She is one of seven candidates recommended to serve on the board of the National Youth Development Agency.
THE DAUGHTER of former president Jacob Zuma, a political analyst and a staff member in the office of a serving minister are among seven candidates recommended to serve on the board of the National Youth Development Agency (NYDA).
This comes after a parliamentary sub-committee worked from Tuesday night until the early hours of Wednesday to score the 29 candidates who were interviewed last week.
At the meeting, the select committee on health and social services adopted a report that recommended the candidates to serve on the board for a three-year term.
The candidates include Thuthukile Zuma, former chief of staff in the office of former minister Siyabonga Cwele; former NYDA chairperson Sifiso Mtsweni; former Tshwane University SRC president Karabo Mohale; and Paballo Ponoane, who is the volunteer assistant to the ANC Women’s League Gauteng secretary.
Others are former Young Communist League spokesperson Molaoli Sekake; political analyst Lukhona Mnguni; and Avela Mjajubana, who is the community outreach officer in the office of Public Service and Administration Minister Senzo Mchunu and a former Sasco president.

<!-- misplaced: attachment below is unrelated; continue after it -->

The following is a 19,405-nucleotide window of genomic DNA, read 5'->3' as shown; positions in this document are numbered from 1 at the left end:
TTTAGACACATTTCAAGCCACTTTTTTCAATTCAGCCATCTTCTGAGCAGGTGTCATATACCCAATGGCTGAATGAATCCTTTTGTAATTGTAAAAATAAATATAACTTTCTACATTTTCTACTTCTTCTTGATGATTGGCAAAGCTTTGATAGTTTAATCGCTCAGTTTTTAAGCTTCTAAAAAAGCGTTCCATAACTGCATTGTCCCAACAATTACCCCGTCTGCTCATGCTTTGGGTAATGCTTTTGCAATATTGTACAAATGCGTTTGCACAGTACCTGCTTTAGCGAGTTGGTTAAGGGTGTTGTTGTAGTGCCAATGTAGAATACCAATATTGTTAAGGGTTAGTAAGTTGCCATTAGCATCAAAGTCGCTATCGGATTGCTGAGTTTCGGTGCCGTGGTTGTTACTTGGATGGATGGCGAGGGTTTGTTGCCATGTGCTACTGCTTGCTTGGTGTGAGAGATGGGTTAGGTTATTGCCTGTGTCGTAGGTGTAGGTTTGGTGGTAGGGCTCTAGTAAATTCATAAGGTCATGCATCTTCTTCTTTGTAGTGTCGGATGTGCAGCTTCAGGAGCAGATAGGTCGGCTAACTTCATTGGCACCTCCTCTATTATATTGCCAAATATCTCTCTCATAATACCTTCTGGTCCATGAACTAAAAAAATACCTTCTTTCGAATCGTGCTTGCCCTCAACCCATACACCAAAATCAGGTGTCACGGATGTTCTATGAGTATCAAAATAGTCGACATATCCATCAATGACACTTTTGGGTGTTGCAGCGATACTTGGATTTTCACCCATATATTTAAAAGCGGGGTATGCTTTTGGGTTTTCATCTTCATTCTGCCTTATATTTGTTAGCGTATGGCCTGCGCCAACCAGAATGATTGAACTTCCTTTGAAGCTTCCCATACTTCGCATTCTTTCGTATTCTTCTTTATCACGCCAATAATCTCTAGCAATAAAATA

The portfolio committee on women, youth and persons with disabilities was set to consider its report and recommendations on the same names at a separate meeting.
The NYDA is currently without a board after its term expired in May.
Parliament undertook the recruitment process after it was requested in July 2019 and formed a sub-committee consisting of members from both houses.
It advertised the post in December and allowed the public to nominate until January 24. A total of 680 applications were received and one declined.
These were published in the parliamentary website on January 27 for public comments.
A total of 30 candidates were shortlisted and one was disqualified after not attending the interviews.
A report tabled to the committees said all 30 candidates were subjected to academic verification and security clearance.
It was adopted without opposition in the select committee.